Politics & Media
Jan 14, 2020, 05:55AM

Skipping Class

Having class will get you nowhere as a president.

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Donald Trump likes his steaks well done, with ketchup. Steaks, after all, are just burgers before they get ground up, and ketchup works fine with another of his favorite dishes—Big Macs—which he reportedly orders in pairs. Eating at McDonald’s isn't classy—nothing Trump does is. Sartorially, he's not even up to Men's Wearhouse standards, even though bespoke suits are within his budget. And as a person, the President doesn’t conduct himself with class. In fact, he often appears to be a parody of a person with no class.

While a certain percentage of Trump's devotees insist that their man does have class, it's probably just because he has money. But money has nothing to do with being classy, as his more worldly admirers understand. It does, however, help to have a bit of scratch to project class. At the very least, enough cash to afford a nice haircut and some good clothes that fit well. And don't forget to shine your shoes.

The word “class” often comes up in reference to Trump, but there’s some confusion over its meaning. If, for example, Trump liked his steaks cooked medium rare, or rare, and dressed as well as Barack Obama, that wouldn’t mean he has class. But if you take studied good taste too far, then you can become a snob, and that's not classy. Trump's on the other end of the “no-class” spectrum—the gauche end. "Donnie from Queens" tries to give a good appearance to show that he's one of the "elites" he's obsessed with, but ends up with an apartment resembling the living quarters of Saddam Hussein that he perceives to be the height of class. Class puts taste ahead of money, which is anathema to Trump, because he can't purchase it.

It's ironic that we get the least classy president we've ever had right after one of the classiest, which is certainly the source of much of Trump's envy of Obama. Going back in time to identify the presidents with class, the first one you’ll come to is George Herbert Walker Bush, who left a nice letter for Bill Clinton (not classy) when he left the Oval Office—pure class. Next, John F. Kennedy, with his effortless cool and elegant First Lady. Those two presidents had the patrician variety of class, unlike Obama, but their privileged upbringing didn’t guarantee they'd have it, as evidenced by George W. Bush and Teddy Kennedy. Imagine poor, sweaty Dick Nixon, who could never summon up even an ounce of class or elegance to enhance his work ethic and intelligence when the occasion called for it, trying to debate the suave JFK in the newly important medium of television. It was like Maxwell Smart versus James Bond on that stage.

Trump’s also a child of great wealth, but not the aristocratic kind. His father was never called classy. In contrast, JFK's character-challenged father, Joseph, clawed his way up the social ladder with his charm and tenacity, flaunting his affairs right in front of his wife Rose, which showed a lack of class. At least his son John tried to hide his many dalliances, which even Trump has done in the past.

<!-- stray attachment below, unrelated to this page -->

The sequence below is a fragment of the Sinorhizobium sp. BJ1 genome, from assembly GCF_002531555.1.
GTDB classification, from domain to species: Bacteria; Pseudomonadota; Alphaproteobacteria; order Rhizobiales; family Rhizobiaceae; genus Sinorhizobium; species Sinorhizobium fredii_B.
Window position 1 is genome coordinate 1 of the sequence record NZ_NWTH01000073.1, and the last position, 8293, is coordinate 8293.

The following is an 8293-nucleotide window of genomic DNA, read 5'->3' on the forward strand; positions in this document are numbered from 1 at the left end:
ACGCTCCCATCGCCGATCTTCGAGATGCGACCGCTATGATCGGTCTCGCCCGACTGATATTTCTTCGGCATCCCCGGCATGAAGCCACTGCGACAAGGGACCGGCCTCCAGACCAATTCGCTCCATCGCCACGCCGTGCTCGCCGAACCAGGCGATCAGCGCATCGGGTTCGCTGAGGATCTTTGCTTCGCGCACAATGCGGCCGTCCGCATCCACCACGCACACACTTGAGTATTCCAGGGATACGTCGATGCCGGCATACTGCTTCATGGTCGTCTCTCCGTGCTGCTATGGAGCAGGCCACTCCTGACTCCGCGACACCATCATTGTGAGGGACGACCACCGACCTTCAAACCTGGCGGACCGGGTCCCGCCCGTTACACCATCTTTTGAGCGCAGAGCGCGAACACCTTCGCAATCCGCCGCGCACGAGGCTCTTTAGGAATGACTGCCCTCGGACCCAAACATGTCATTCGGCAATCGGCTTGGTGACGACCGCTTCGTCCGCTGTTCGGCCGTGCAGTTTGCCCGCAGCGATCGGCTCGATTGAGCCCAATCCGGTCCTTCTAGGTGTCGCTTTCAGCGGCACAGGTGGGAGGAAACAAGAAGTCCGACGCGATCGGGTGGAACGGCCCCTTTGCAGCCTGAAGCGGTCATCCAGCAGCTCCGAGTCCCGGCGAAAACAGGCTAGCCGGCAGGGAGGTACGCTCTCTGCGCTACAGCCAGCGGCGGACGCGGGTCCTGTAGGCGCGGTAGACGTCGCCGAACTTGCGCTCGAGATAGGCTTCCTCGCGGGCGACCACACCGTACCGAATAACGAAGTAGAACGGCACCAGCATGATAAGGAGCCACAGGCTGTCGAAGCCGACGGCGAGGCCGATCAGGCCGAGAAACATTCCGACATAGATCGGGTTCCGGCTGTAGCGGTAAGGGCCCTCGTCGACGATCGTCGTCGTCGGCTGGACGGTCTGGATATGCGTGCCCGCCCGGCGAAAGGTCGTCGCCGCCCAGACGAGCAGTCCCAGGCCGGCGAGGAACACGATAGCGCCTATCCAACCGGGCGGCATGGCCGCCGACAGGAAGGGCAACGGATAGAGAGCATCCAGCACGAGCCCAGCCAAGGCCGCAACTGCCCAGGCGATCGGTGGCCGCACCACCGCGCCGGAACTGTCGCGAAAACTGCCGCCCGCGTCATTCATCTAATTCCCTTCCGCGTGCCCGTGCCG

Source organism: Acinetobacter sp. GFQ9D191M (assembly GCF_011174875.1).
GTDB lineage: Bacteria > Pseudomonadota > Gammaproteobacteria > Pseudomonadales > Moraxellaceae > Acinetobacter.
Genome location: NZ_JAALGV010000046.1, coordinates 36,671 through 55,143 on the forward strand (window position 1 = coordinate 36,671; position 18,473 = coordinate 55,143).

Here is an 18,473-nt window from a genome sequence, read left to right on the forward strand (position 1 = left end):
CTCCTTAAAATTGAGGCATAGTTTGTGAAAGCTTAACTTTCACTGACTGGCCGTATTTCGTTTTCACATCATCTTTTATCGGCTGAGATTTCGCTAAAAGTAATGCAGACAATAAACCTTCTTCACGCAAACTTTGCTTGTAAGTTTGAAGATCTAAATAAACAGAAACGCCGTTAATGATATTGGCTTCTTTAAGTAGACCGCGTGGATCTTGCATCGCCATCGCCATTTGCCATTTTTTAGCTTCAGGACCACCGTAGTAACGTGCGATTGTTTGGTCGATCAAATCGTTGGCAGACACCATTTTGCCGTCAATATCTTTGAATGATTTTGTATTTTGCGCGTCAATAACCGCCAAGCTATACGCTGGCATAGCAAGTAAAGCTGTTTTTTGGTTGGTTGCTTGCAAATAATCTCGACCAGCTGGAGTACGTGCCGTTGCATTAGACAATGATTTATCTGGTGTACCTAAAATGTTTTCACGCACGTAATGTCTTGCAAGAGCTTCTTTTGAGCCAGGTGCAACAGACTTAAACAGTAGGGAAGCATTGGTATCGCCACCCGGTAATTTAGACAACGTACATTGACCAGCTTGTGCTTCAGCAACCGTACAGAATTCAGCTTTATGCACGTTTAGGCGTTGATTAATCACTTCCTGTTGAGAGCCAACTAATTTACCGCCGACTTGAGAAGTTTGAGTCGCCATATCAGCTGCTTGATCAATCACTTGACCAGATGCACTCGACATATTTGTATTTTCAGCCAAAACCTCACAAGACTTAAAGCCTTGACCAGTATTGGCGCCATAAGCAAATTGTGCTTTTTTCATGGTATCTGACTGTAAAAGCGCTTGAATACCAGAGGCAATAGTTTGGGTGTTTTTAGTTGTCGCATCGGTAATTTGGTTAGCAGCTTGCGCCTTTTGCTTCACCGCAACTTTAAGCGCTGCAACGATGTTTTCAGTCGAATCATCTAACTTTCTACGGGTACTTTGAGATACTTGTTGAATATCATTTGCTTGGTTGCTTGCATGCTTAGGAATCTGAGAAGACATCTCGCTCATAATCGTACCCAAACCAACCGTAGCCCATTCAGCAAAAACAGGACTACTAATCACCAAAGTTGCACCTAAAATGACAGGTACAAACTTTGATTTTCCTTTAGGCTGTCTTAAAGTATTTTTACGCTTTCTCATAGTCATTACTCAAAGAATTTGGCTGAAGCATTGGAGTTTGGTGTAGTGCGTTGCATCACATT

While it's easy to conflate being cool with being classy, the latter is more demanding because it includes the added element of good character. Jazz musician Miles Davis is a perfect example. Nobody was cooler than Miles, both on and off the stage, but he wasn’t classy. The genius trumpeter beat his women, a sure disqualifier. Trump’s neither cool nor classy. His naked desire for power means he can be neither. In this regard, Trump resembles the founder of Fox News, the late Roger Ailes. Being classy doesn't mean being the loudest person in the room, like Ailes and Trump. It means being able to submerge your ego in certain circumstances, an impossibility for both of them. Class, on the other hand, requires subtlety.

Obama, often described as elegant, had class, which is related to elegance. He'd never think of mocking someone's handicap, as Trump did, to make himself feel better or to entertain people. Classy people don't lash out at every person who slights them, because they're above that. Their more elegant response is to say nothing. Having class, to a great extent, means resisting your base instincts and not behaving as if you're in the schoolyard. It's about being an adult, which in many ways Trump has never become. Having class would be unsatisfying for him because it wouldn't yield the conflict that he requires, perhaps because it keeps him away from his worst nightmare—being alone with his own thoughts.

Frank Sinatra is somewhere between Miles Davis and Barack Obama on the “cool-to-classy” continuum. The singer was cool, but he was classier than Davis in both his style and behavior. While the jazz great’s taste in clothes and cars was gaudy, Sinatra's taste was elegant in an understated manner—it was all in the details. Still, the crooner from Hoboken had character flaws that sometimes impinged upon his class. He liked hanging out with gangsters, and he could be a mean drunk. But you can't forget about his generosity both to individuals and to charity, and the fact that he was one of the first major celebrities to champion civil rights for black people. Sinatra had class, except for the times when his worst instincts got the better of him.

Many bemoan Trump's lack of class, but they'd accept it if he were giving them a better health care plan or talked more about the gender wage gap. Having class and little more will get you nowhere as a president, however. It's what people in New Orleans call a "lagniappe"—a bonus or an extra gift. If you like what your person in the Oval Office is doing, or you enjoy someone's work on the musical stage or the silver screen, then it's nice to know that they're people with fine taste and an upstanding character, just like you. 


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